Wednesday, December 4, 2013

Job Creation Numbers Different from Oil and Gas Industry Claims

from a report by Public News Service - WV

A new report finds that while fracking has created
jobs and helped some drilling-intensive areas
 from the worst effects of the recession,
the actual number of jobs is far below industry claims.
 Photo courtesy of Environment Ohio

Job creation from shale drilling is not all that it's cracked up to be, according to a new six-state study. The Multi-State Shale Research Collaborative, a group of state-level research organizations tracking the impacts of shale drilling, found shale drilling has produced far fewer jobs than the industry and its backers claim. In Ohio, researcher Amanda Woodrum said, shale-related employment on the whole has been relatively minor.

"To date, Ohio has seen about 3,000, which is a pretty modest number," she said. "In the scheme of things, it's about 1-10th of 1 percent of total employment - pretty small." From 2005 to 2012 in Ohio, Pennsylvania, Maryland, New York, Virginia and West Virginia, the collaborative found, fewer than four new direct shale-related jobs have been created for each new well drilled, much less than estimates as high as 31 direct jobs per well in some industry-financed studies.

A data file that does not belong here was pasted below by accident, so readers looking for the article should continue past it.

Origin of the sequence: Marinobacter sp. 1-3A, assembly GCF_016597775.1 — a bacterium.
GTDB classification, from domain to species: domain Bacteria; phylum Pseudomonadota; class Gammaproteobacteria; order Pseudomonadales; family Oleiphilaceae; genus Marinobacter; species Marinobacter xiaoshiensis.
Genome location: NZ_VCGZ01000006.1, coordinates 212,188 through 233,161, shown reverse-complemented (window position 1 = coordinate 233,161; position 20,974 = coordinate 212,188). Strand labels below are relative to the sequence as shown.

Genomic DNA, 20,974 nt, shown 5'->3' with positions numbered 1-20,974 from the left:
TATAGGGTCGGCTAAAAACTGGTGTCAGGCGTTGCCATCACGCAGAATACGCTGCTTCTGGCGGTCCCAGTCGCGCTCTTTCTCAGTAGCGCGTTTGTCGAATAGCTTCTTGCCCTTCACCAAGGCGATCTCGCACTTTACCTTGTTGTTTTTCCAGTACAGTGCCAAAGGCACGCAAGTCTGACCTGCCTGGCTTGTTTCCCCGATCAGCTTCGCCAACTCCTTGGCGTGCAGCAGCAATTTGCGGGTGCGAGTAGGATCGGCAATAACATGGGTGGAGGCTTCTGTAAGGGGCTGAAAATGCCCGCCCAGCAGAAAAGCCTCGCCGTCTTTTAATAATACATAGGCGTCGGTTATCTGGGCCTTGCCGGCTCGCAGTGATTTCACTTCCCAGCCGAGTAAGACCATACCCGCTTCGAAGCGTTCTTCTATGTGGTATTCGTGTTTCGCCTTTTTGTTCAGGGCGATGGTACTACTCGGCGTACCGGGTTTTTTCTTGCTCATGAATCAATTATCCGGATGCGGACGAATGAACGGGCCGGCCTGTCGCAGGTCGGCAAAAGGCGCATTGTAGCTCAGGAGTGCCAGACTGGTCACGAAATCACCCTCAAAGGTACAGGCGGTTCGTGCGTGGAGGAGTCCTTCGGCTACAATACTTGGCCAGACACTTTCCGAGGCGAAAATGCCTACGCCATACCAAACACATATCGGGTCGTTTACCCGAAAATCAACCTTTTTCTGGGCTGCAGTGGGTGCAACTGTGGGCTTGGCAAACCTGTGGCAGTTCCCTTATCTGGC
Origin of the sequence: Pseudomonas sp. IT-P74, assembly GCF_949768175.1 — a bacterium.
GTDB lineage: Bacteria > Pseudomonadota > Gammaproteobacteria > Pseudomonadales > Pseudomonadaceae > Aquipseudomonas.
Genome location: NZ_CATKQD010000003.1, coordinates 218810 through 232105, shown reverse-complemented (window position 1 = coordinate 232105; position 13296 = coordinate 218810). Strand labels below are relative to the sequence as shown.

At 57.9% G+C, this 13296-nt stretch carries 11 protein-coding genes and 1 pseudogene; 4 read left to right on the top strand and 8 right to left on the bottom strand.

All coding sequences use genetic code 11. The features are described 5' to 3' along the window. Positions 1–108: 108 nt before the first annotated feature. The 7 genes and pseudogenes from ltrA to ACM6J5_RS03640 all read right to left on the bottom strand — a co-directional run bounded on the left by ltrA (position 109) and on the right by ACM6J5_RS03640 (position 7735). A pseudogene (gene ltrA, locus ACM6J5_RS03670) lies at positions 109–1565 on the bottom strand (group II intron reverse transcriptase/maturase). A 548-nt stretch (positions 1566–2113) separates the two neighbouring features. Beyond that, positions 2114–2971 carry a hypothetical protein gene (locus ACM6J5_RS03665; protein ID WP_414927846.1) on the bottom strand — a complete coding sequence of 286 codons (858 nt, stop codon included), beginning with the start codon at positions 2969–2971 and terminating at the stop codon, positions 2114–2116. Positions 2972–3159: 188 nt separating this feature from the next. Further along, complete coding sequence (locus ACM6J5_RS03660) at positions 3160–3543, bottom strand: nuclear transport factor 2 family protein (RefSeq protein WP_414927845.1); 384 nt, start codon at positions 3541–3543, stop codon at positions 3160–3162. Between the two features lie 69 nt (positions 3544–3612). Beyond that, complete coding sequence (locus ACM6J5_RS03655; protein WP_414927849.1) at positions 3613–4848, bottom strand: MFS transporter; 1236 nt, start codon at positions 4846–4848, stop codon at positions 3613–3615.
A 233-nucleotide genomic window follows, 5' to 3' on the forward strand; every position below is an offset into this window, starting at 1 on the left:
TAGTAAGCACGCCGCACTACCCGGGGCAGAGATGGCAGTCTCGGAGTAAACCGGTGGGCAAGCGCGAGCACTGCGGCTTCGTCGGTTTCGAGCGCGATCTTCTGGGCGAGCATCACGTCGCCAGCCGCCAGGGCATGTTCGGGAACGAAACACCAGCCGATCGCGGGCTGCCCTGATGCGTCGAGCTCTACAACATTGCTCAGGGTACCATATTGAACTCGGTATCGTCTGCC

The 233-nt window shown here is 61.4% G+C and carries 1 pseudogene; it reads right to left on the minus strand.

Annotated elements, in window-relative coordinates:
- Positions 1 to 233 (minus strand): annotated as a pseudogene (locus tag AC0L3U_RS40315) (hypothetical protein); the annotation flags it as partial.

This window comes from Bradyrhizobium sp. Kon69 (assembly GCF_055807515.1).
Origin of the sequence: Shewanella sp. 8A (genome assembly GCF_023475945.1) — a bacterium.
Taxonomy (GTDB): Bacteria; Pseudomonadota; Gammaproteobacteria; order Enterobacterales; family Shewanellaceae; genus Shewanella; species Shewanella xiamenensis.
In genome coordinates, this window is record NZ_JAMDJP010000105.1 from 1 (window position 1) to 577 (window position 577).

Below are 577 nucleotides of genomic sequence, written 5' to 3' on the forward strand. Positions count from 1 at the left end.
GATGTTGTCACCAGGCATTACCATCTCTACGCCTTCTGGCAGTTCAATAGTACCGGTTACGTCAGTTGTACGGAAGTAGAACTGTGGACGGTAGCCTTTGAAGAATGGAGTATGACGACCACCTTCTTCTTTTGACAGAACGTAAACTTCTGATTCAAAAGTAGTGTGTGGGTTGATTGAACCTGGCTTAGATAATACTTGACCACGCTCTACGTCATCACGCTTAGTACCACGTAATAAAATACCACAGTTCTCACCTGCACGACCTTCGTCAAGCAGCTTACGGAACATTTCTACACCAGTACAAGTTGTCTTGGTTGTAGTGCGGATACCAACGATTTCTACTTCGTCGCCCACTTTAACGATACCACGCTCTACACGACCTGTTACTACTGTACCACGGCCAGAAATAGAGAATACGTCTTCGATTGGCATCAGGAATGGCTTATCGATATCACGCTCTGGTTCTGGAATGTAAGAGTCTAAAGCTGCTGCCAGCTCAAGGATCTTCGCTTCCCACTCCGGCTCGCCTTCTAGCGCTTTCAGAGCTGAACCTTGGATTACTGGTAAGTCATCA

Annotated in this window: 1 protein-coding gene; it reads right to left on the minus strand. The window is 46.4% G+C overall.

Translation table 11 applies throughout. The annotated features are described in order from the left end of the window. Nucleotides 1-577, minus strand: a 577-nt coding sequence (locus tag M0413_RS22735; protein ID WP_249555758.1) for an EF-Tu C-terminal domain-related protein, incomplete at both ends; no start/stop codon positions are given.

Additionally, Woodrum said, the data doesn't distinguish between jobs given to local residents and those that go to out-of-state workers. Woodrum said shale drilling certainly has helped some small rural communities such as Carroll County weather the bad economy. However, she added, if Pennsylvania and West Virginia are indicators of what Ohio can expect, shale job gains will continue to be very modest. "There's some positive economic development," she said, "but it's not so great to be worthy of throwing all caution to the wind and ignoring some of the cost of industry development." Woodrum claimed that the industry has exaggerated the jobs impact to minimize or avoid taxation, regulation and even examination of drilling. The report pointed to the need for better collaboration between state and local policy leaders, and called for the creation of a six-state commission to establish a consensus method to track jobs. The report is online at Mary Kuhlman, Public News Service -